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Documenting and tackling the illegal wildlife trade: change and continuity over 40 years

Published online by Cambridge University Press:  28 September 2018

E.J. Milner-Gulland*
Department of Zoology, University of Oxford, Oxford, OX1 2JD, UK.
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Oryx , Volume 52 , Issue 4 , October 2018 , pp. 597 - 598
Copyright © Fauna & Flora International 2018 

In October 2018 the UK government hosts a major international governmental conference on tackling the illegal wildlife trade, the latest in a series that it initiated in 2014 with a conference attended by representatives of 50 countries (UK Government, 2014). The strong governmental commitment to this issue is in response to concerns that the illegal wildlife trade is one of the largest global illcit trades, worth an estimated USD 8–10 billion per year (Haken, Reference Haken2011), and has potential links to organized crime and terrorism (Wyler & Sheikh, Reference Wyler and Sheikh2013). This estimate excludes fish (USD 5–10 billion) and timber (USD 7 billion). The trade appears to be growing rapidly and to pose a severe threat to a wide range of wildlife, although evidence of impact is patchy and mostly limited to a few high profile species (Challender & Macmillan, Reference Challender and MacMillan2014).

This emphasis on illegal wildlife trade as a priority conservation issue is very welcome. The trade is not, however, a new problem. Looking back to past experiences and attempts to address such trade can provide valuable insights for current policy and practice. The focus of Oryx on practical site- and species-focused conservation means that the journal has always had a strong interest in publishing research that explores the drivers and consequences of wildlife use. To mark and contribute to the deliberations of the October 2018 London conference we have compiled 16 of these articles into a virtual issue (, illustrating both the persistent and changing themes in illegal wildlife trade research as represented in Oryx from the 1960s to the present day.

One of our earliest featured articles (Lambert, Reference Lambert1969) illustrates a rather depressing phenomenon: substantial and locally devastating trade in chelonians has been an ongoing theme in Oryx, with articles on the subject appearing regularly, up to the present day (e.g. Morgan & Chng, Reference Morgan and Chng2018). The attention this taxon is receiving in Oryx underlines the need for more attention in both policy and practice.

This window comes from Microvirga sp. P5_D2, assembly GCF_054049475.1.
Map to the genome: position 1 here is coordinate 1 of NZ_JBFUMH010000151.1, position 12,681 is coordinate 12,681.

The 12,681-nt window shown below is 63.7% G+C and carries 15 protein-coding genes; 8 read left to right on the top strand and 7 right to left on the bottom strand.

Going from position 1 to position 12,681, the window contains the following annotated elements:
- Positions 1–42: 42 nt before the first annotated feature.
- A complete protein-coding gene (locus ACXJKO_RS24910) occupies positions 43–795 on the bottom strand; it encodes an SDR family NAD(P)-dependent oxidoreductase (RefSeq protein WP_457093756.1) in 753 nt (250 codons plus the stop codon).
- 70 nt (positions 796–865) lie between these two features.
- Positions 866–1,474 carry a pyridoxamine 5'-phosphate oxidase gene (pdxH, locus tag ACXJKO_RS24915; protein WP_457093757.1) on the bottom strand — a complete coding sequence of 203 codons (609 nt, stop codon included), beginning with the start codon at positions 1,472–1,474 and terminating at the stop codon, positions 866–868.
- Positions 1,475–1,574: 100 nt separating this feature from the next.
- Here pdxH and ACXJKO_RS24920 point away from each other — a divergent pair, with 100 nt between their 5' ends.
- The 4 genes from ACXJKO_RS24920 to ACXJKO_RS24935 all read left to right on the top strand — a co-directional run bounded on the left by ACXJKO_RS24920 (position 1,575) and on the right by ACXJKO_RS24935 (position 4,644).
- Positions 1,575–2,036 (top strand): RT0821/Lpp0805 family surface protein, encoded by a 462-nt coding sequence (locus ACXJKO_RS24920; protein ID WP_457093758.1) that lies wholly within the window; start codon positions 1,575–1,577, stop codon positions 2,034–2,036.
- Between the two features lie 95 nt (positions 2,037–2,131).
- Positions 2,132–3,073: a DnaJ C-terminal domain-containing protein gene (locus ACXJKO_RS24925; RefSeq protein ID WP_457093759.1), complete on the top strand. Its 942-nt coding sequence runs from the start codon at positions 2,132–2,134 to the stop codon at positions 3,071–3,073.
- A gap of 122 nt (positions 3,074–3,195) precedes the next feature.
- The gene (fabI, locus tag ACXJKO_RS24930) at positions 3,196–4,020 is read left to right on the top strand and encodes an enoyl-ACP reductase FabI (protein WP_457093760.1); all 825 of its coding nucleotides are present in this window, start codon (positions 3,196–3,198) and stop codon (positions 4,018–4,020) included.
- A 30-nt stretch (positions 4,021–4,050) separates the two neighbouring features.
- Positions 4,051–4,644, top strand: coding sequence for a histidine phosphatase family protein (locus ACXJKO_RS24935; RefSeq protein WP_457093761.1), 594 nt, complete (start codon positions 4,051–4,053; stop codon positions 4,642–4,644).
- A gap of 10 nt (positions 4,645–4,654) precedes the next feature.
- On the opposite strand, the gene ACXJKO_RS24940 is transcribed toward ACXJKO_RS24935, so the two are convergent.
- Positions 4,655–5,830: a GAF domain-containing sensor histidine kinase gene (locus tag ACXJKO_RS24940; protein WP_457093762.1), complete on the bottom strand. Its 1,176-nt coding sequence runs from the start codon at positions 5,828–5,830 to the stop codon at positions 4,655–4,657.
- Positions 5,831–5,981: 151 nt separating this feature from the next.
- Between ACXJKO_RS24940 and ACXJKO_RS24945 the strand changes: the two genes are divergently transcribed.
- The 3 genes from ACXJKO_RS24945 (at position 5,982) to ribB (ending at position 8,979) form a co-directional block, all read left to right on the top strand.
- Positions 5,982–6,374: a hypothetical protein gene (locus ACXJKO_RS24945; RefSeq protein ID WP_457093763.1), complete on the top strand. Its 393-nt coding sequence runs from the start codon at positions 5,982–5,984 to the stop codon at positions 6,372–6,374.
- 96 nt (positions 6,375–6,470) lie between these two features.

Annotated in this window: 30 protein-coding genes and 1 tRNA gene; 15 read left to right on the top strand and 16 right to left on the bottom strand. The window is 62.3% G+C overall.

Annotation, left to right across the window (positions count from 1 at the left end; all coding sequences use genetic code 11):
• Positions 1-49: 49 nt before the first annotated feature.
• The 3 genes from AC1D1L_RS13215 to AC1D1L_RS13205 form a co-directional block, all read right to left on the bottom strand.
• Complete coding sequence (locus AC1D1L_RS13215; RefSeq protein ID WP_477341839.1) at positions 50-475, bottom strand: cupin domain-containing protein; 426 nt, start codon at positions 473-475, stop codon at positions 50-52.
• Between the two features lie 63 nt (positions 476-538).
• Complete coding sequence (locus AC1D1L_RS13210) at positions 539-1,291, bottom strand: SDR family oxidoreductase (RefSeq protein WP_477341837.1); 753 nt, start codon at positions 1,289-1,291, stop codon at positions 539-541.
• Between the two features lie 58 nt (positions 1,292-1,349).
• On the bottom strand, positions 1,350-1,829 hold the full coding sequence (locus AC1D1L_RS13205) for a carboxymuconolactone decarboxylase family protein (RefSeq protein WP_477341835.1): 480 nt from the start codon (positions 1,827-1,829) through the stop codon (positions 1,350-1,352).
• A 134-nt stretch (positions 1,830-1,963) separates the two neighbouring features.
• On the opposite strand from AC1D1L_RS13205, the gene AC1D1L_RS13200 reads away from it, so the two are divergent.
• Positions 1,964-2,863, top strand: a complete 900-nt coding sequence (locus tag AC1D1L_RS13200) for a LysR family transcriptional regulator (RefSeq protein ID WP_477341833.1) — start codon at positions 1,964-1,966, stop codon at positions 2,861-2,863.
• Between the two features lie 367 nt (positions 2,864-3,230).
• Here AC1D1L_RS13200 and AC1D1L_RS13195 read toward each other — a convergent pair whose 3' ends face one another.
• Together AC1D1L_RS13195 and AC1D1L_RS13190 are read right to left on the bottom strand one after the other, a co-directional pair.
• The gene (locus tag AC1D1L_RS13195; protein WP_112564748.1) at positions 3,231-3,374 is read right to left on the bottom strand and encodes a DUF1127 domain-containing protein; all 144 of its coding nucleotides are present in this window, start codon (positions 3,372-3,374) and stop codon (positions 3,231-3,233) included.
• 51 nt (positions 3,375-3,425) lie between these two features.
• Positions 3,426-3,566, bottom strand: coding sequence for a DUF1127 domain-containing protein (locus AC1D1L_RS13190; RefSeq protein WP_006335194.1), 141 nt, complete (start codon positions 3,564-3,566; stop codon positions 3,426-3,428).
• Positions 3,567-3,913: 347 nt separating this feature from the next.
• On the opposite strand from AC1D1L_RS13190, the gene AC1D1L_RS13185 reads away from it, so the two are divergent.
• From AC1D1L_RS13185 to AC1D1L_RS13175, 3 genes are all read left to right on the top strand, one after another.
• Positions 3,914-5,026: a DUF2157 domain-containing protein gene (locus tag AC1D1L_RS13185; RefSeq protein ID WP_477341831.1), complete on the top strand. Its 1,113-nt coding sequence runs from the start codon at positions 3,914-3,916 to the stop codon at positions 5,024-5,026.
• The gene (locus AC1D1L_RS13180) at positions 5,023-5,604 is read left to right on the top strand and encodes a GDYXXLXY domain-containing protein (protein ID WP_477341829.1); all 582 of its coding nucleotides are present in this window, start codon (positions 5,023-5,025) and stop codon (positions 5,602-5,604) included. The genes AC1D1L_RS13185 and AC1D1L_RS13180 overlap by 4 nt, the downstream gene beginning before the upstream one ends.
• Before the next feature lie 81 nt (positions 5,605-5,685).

The journal has a long history of publishing research on the threat of illegal wildlife trade to taxa that don't otherwise receive much attention, such as insects (Small, Reference Small2007), Syngnathidae (seahorses & pipefish; Martin-Smith & Vincent, Reference Martin-Smith and Vincent2006) and orchids (Kreziou et al., Reference Kreziou, de Boer and Gravendeel2016), and regions beyond the usual suspects of East Africa, China and South-east Asia, such as Eurasia (Kitson & Nekaris, Reference Kitson and Nekaris2017), the Mediterranean (Kreziou et al., Reference Kreziou, de Boer and Gravendeel2016) and South-west Asia (Bashari et al., Reference Bashari, Sills, Peterson and Cubbage2018). Oryx may also be less susceptible to plant-blindness (Balding & Williams, Reference Balding and Williams2016): another of our featured papers highlights the threat of the bulb trade to wild plant populations (Read, Reference Read1989).

Disproportionate attention is given in the media to the threat of illegal wildlife trade to charismatic species. Oryx publishes research on these species too: for example, Parker & Martin (Reference Parker and Martin1983) asked how many elephants were being killed for the ivory trade. Those with longer memories will remember clearly the heated debates, many of which are echoed now, leading up to the CITES Appendix 1 listing of elephants in 1989.